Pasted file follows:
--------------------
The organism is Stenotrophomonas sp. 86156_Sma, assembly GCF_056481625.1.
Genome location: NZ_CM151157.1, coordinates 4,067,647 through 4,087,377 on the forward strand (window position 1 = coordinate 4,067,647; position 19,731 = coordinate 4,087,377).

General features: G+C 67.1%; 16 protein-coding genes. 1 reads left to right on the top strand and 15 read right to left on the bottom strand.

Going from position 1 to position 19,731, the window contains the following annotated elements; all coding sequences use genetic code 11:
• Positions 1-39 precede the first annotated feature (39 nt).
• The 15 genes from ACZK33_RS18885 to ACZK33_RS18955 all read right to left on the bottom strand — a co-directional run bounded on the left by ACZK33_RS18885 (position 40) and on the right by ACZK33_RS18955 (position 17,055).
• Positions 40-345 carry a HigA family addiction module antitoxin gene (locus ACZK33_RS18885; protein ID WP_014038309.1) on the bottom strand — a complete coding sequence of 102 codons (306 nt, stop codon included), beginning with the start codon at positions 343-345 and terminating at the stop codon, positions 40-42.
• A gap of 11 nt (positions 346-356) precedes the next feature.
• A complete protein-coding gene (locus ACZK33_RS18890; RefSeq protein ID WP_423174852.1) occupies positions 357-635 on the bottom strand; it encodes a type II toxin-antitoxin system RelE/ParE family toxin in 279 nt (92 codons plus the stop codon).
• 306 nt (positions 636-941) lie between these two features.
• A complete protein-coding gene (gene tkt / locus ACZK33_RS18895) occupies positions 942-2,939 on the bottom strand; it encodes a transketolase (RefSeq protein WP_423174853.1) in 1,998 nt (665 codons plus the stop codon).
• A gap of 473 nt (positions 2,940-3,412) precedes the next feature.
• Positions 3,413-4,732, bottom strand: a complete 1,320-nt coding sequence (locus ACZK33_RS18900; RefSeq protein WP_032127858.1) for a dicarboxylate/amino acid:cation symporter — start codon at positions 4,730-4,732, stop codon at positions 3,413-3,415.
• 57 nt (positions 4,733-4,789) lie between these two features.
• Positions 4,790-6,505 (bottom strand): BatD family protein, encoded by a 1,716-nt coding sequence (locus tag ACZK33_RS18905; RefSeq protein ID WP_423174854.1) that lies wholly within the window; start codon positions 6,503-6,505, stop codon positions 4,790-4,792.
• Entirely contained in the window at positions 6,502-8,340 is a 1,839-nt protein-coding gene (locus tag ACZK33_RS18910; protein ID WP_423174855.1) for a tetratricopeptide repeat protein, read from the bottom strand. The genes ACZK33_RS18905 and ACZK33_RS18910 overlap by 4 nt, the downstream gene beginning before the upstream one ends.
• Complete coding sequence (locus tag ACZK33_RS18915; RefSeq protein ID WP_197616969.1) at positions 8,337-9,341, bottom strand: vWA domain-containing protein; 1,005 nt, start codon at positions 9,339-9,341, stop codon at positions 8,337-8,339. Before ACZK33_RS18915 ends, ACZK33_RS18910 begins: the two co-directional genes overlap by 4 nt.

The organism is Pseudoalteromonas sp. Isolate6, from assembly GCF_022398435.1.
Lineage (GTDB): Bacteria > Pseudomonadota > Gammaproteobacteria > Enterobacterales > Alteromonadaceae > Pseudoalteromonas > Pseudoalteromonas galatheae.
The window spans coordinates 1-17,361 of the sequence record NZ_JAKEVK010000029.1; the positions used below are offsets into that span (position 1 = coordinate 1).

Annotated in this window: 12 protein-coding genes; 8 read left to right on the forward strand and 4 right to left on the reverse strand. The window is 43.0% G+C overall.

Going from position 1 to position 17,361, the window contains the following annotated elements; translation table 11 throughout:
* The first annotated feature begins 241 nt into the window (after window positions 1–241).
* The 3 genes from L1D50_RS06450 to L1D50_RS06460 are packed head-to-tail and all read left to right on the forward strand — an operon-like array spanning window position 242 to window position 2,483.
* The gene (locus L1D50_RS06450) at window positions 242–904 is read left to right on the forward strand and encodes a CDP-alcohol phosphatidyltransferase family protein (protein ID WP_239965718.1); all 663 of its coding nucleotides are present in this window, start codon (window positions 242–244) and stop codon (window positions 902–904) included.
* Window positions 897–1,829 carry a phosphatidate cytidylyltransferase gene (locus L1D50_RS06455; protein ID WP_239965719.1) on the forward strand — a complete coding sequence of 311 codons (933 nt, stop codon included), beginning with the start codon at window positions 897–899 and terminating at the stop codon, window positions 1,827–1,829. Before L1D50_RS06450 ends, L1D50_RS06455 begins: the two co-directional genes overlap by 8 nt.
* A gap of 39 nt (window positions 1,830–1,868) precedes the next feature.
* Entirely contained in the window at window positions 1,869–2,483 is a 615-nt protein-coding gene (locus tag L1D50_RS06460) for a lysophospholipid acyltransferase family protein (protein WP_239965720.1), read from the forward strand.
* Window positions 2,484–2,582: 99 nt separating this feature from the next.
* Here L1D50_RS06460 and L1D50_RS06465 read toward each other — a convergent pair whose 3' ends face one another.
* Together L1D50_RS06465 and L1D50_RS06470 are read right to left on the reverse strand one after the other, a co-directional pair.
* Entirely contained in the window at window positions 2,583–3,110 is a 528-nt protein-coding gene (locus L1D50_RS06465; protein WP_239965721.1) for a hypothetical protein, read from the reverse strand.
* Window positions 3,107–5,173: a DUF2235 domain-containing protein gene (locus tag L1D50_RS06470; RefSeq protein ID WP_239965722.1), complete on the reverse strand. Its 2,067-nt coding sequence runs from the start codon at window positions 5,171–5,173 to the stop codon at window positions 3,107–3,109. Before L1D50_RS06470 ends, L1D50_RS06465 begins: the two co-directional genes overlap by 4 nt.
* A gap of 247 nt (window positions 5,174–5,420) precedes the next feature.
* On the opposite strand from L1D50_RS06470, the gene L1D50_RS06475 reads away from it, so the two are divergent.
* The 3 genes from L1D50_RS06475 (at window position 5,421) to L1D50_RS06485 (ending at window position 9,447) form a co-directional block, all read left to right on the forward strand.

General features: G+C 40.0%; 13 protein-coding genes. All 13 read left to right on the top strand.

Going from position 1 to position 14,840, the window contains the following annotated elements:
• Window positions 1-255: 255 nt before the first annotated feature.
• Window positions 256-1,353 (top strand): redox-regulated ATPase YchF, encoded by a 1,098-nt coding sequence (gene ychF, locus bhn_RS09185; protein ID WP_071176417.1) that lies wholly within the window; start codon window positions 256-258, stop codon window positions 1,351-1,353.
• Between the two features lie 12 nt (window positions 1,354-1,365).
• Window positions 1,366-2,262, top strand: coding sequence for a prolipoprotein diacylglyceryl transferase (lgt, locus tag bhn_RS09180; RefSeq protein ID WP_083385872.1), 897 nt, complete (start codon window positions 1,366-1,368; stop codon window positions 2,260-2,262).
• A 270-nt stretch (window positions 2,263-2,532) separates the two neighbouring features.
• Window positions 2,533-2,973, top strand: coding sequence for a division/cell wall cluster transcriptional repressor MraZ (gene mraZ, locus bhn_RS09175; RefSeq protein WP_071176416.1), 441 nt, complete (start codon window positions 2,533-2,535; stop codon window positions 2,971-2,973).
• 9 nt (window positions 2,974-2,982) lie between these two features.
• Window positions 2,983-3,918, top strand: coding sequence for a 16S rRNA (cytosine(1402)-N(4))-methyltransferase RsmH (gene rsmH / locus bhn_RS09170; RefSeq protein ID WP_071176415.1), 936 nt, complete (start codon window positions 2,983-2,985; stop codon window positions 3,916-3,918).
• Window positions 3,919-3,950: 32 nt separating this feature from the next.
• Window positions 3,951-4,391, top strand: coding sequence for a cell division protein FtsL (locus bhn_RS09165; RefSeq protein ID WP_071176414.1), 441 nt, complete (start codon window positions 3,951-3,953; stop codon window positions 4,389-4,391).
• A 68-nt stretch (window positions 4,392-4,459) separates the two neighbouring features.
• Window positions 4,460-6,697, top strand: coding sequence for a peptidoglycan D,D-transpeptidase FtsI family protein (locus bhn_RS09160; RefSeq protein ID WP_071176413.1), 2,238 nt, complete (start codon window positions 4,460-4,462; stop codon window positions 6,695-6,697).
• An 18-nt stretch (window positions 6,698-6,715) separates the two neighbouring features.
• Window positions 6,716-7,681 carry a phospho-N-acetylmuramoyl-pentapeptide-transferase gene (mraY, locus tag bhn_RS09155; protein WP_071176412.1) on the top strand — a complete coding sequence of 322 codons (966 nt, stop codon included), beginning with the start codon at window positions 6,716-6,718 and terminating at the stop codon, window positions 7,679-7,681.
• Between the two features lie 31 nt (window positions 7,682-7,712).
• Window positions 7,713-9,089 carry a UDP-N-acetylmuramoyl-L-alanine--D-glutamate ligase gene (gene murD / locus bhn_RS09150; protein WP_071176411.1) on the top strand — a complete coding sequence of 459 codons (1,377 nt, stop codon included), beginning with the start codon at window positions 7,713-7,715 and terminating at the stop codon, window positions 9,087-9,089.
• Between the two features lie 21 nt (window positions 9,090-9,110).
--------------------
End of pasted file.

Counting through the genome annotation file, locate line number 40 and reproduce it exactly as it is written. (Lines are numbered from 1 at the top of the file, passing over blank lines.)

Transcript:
• Window positions 256-1,353 (top strand): redox-regulated ATPase YchF, encoded by a 1,098-nt coding sequence (gene ychF, locus bhn_RS09185; protein ID WP_071176417.1) that lies wholly within the window; start codon window positions 256-258, stop codon window positions 1,351-1,353.